The following review of the Neo Boys’ Sooner Or Later [KLP242] was found in the zine Dynamite Hemorrhage #1.
“Nothing has changed/everything has changed since the brief five years that the Neo Boys existed from 1978 to 1983. Over two decades after four ladies in Portland, Oregon came together to make their own simultaneously uncertain & powerfully confident noise, women of the underground are still struggling to be recognized as equals with their male peers & the act of a girl picking up a guitar or a pair of drumsticks or a microphone is still a revolutionary act. Like their contemporaries the Wipers or the Rats (with the pre-Dead Moon Fred & Toody Cole), the Neo Boys’ approach to punk was one deeply rooted in the frustrations & nihilism bred in an era when Portland (and the Pacific Northwest in general) was still a fucked-up cultural backwoods; a place where it was up to the girls, queers, weirdos & freaks to channel their alienation into creating their own brand of smart & uncompromising musical rebellion as escape. In this LP’s linear notes, Neo Boys bassist KT Kincaid pays tribute to dozens of women who were crucial figures in the Northwest punk scene of the late ’70s/early ’80s, but in many ways, the list of their far-from-familiar names stands in contrast to some of the well-known men (the Dils, DOA, the Wipers, et al) billed on the show flyers & posters reproduced inside the gatefold sleeve, in case anyone needs more evidence that reissues like this one are vital, necessary corrections of past oversights that have denied so many brave women noisemakers their due.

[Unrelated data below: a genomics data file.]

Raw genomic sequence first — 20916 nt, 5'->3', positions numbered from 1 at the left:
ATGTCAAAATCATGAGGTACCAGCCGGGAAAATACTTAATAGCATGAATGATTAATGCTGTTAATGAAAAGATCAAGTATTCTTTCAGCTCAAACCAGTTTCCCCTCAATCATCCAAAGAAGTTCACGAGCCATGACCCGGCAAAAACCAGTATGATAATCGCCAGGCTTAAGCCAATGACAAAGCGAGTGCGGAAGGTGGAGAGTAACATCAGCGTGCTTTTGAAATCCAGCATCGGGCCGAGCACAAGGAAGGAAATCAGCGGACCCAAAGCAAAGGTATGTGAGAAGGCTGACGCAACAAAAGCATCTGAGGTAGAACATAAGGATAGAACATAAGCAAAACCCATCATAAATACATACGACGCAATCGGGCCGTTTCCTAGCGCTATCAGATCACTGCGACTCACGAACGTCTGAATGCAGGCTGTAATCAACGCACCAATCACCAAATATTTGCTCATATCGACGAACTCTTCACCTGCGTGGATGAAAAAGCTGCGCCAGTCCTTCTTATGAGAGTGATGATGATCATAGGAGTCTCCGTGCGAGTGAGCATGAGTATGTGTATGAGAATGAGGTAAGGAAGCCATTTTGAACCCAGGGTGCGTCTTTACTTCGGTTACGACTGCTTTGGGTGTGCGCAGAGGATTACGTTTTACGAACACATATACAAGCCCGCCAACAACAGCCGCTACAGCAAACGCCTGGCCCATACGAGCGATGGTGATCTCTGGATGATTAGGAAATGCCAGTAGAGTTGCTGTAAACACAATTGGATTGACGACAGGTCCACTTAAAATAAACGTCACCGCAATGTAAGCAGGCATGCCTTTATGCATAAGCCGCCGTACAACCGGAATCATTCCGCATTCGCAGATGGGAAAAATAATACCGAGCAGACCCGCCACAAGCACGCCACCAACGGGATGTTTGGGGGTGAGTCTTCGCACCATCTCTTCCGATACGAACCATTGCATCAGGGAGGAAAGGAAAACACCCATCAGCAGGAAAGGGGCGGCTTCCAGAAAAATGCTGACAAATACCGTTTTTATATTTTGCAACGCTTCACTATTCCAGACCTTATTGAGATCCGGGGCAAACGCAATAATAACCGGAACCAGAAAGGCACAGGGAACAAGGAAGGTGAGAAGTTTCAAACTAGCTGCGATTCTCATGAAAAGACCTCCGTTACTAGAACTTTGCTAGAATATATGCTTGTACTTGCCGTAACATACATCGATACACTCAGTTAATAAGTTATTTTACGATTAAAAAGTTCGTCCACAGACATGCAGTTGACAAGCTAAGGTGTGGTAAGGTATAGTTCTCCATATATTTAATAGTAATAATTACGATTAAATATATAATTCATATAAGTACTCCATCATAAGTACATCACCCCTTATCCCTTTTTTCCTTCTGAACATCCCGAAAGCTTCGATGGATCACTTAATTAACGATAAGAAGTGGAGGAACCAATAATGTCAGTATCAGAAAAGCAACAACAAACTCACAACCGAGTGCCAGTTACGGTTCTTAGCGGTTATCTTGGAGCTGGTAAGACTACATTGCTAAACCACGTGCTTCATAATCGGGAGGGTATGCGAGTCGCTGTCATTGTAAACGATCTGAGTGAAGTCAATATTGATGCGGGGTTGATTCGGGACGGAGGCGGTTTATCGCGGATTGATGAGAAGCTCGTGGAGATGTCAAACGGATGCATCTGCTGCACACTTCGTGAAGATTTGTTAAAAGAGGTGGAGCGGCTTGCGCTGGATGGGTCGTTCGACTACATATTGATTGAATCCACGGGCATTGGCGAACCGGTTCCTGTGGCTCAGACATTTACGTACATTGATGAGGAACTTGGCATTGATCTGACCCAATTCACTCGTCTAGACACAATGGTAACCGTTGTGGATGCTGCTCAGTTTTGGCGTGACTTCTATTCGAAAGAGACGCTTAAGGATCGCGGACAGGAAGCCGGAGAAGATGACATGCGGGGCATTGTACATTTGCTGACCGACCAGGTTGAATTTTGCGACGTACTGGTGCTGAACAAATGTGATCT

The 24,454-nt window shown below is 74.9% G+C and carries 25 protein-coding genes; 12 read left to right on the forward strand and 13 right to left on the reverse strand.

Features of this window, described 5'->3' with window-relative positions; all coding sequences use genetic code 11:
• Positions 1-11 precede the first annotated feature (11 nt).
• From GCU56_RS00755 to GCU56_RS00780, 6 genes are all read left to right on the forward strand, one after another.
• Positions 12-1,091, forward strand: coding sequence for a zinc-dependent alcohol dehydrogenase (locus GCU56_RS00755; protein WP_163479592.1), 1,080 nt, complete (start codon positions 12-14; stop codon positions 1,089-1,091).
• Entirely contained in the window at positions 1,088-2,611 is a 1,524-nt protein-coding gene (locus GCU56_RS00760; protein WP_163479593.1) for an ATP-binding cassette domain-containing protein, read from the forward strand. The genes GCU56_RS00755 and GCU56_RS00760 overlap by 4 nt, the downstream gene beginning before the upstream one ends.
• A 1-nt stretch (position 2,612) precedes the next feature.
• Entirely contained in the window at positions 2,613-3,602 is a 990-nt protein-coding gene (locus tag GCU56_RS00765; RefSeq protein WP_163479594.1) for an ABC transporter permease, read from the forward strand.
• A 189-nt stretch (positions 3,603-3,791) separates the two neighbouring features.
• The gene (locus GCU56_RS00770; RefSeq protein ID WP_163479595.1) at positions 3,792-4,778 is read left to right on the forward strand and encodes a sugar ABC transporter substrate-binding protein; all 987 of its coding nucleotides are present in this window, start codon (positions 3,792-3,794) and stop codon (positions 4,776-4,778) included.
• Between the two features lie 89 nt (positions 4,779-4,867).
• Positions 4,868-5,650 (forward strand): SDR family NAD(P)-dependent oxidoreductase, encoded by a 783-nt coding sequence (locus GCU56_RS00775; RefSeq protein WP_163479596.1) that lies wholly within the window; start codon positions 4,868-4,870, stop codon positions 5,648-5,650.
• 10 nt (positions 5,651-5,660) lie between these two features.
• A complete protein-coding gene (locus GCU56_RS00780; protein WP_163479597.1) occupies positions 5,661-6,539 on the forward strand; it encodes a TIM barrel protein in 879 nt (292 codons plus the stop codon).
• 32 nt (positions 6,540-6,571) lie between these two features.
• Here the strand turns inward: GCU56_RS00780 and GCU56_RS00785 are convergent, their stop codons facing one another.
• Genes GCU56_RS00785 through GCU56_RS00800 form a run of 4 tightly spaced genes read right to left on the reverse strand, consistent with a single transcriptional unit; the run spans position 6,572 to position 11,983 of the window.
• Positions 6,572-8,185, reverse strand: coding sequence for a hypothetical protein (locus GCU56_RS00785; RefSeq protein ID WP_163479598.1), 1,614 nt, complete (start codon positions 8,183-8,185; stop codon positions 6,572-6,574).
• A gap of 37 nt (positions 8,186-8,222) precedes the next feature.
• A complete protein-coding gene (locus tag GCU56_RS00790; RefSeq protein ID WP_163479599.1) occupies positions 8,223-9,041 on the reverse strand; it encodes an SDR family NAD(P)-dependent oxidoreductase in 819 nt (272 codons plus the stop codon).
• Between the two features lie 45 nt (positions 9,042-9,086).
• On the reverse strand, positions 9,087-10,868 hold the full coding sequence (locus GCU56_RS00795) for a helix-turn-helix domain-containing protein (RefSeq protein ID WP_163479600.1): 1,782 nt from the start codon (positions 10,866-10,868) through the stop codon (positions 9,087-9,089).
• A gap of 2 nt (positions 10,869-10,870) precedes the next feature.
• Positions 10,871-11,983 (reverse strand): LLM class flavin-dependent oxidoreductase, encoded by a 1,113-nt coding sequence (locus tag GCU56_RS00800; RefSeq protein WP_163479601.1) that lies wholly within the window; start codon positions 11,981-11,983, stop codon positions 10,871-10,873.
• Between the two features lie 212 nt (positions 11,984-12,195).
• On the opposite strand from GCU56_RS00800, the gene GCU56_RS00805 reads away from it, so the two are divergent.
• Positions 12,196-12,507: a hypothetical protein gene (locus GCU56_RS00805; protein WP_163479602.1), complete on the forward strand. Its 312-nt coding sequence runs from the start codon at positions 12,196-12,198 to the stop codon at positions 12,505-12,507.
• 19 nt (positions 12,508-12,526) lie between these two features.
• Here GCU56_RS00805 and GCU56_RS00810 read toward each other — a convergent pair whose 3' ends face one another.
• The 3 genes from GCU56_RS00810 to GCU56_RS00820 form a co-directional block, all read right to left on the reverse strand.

This anthology collects both of the Neo Boys’ proper releases (their self-titled 7″ from 1980 & the Crumbling Myths EP from 1982) with a treasure trove of demo recordings, live tracks & other sonic ephemera previously at risk of being lost to the ages. You can literally hear their musical evolution, not just from the punk era, but also the transformation of their endearingly shaky & hesitant playing into boldly coloring outside of the lines, rejecting more rigid punk conformity in their creation of a blueprint for countless feminist punks of the future ( see: the before & after versions of stone-cold ’80s underground classic “Never Comes Down”). It’s no coincidence that modern torchbearers Grass Widow covered the Neo Boys “Time Keeps Time” side-by-side with Wire‘s “Mannequin” on a recent single – hopefully this sprawling retrospective will make the Neo Boys an equally recognizable name in discriminating post-punk households, because it’s long overdue.”
– Erika Elizabeth, “What’s the Deal with Fucking Record Reviews.” Dynamite Hemorrhage #1, November 2013. Print.